For the first time in centuries, perhaps since the Middle Ages, experts are predicting an eventual limit for the world’s population. This is after decades of an exploding population and concerns about adequate resources, says host Mary Walden. “What has caused the turnaround?” she asks her husband, N.C. State University economist Mike Walden.
I can remember when I was a child several decades ago (we won’t say how many) that my family worried a lot about my grandparents, says host Mary Walden. That wasn’t unusual because living in old age wasn’t easy for many economically. Once they stopped working, older folks had no labor income and pensions were meager. “Has that changed today?” she asks her husband, N.C. State University economist Mike Walden.
The endowment will be used to provide scholarships for Wilson County 4-H’ers enrolled in an agriculture, business or health sciences undergraduate or two-year curriculum in any school in the UNC system or N.C. Community College system — including the College of Agriculture and Life Sciences and its Agricultural Institute.
New Fed Chair Janet Yellen recently held her first press conference. She was asked about rules or statistics the Fed would use to make decisions about changing interest rates. Some say Chairperson Yellen’s answer created more confusion than clarity, says host Mary Walden, who asks her husband, N.C. State University economist Mike Walden, “What happened?”
We still have an unemployment rate that is much higher than we’d like, says host Mary Walden. It is nowhere near the 4.5 percent jobless rate we had prior to the recession. Still, the rate has come down substantially from the highs of four years ago. She asks her husband, N.C. State University economist Mike Walden, “Do economists think we could see further drops?”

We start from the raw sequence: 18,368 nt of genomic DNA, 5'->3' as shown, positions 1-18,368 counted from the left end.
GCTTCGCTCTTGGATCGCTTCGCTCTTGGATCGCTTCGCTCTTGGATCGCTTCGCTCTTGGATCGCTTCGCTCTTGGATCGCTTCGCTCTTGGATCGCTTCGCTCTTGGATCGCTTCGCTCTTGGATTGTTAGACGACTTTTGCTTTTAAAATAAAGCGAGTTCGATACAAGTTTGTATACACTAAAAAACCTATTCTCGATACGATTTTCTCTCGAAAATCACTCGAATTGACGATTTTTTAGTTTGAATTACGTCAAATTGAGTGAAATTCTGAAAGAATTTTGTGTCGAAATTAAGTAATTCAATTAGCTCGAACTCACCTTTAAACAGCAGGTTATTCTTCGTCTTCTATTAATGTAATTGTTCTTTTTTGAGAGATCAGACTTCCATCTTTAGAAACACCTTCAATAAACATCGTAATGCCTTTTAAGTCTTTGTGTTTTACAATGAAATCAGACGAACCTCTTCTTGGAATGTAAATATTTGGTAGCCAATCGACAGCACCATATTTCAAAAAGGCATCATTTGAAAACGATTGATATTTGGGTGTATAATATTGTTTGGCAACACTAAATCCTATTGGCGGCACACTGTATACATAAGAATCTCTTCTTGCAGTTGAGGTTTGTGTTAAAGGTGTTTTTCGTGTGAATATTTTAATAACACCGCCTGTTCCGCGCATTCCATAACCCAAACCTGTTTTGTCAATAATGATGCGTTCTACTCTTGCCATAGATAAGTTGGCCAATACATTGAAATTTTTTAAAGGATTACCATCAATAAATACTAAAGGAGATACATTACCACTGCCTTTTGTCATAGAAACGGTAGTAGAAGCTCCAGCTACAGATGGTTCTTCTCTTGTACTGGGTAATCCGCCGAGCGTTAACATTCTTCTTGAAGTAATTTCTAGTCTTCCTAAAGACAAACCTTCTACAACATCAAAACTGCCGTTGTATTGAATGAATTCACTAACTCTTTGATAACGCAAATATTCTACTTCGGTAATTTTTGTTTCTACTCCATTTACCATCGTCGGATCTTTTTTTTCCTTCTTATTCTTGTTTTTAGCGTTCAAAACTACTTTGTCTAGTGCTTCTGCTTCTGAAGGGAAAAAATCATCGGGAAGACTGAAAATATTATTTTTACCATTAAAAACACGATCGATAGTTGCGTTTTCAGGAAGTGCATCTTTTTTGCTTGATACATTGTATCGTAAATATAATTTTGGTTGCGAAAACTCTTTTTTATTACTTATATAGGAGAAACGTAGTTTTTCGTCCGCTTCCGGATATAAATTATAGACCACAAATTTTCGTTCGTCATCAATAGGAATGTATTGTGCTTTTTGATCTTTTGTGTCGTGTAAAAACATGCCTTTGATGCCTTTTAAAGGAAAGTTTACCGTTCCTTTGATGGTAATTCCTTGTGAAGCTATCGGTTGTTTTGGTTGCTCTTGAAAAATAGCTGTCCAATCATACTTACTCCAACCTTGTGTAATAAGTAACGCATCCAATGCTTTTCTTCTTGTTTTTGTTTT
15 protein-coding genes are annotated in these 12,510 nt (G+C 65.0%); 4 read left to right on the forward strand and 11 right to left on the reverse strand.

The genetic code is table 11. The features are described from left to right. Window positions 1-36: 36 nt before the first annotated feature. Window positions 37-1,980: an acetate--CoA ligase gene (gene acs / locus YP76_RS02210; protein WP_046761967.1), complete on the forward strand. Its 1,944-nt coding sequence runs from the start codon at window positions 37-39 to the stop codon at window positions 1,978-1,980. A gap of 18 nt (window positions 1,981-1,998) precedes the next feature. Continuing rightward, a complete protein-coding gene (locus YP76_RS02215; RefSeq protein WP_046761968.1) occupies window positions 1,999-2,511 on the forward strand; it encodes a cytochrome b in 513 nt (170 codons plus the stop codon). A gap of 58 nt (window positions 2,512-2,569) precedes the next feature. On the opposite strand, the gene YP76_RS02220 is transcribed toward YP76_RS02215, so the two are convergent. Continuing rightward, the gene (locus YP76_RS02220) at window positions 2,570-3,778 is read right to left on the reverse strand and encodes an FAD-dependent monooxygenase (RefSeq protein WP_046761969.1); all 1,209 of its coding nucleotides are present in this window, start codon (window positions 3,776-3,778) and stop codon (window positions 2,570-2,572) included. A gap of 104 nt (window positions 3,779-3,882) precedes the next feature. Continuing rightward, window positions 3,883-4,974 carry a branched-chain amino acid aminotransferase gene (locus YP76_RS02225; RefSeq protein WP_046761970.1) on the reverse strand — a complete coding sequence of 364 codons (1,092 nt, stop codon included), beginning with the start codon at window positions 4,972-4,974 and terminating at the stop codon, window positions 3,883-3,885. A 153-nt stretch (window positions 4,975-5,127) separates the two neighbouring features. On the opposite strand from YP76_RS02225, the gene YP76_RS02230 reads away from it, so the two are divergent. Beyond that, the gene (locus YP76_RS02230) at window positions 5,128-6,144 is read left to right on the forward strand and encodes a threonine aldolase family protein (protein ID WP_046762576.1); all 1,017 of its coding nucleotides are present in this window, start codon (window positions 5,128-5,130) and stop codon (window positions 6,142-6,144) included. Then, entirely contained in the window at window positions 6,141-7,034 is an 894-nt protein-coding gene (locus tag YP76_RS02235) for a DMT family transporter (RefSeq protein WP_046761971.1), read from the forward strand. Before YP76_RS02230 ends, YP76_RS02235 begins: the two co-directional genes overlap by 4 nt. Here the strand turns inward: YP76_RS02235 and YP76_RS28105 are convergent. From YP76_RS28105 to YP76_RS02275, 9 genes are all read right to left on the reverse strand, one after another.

Demographers say the millennial generation, those born after 1980, is now larger in numbers than the boomer generation, which includes individuals born from 1946 to 1964, says host Mary Walden. She asks her husband, N.C. State University economist Mike Walden, “What kinds of implications does this have for the economy?”
Those using the cyber currency called bitcoin suffered a big shock recently: Apparently hackers were able to steal between 2 million and 3 million dollars’ worth of bitcoins. As a result, the value of a bitcoin in terms of dollars was cut in half, says host Mary Walden. She asks her husband, N.C. State University economist Mike Walden, “Is this the end of the cyber currency experiment?”
Developed as part of CALS’ strategic planning process, the Dean’s Enrichment Grants Program is an internal request for proposals to support people, programs and partnerships in the College.
The extraction of natural gas using underground drilling techniques — generally called fracking — is very controversial. Supporters say it will help the country to become energy independent, while detractors worry about environmental and health issues, says host Mary Walden. She asks her husband, N.C. State University economist Mike Walden, “Do we have any way to evaluate these concerns?”
N.C. State University Extension Specialist Dominic Reisig wants to find a way to keep growers with kudzu bug problems out of the “spray continuum.” So he and his colleagues from South Carolina and Georgia will use a $168,644 U.S. Department of Agriculture Southern Regional IPM grant to find out why kudzu bugs leave their home in kudzu patches to move to soybean fields.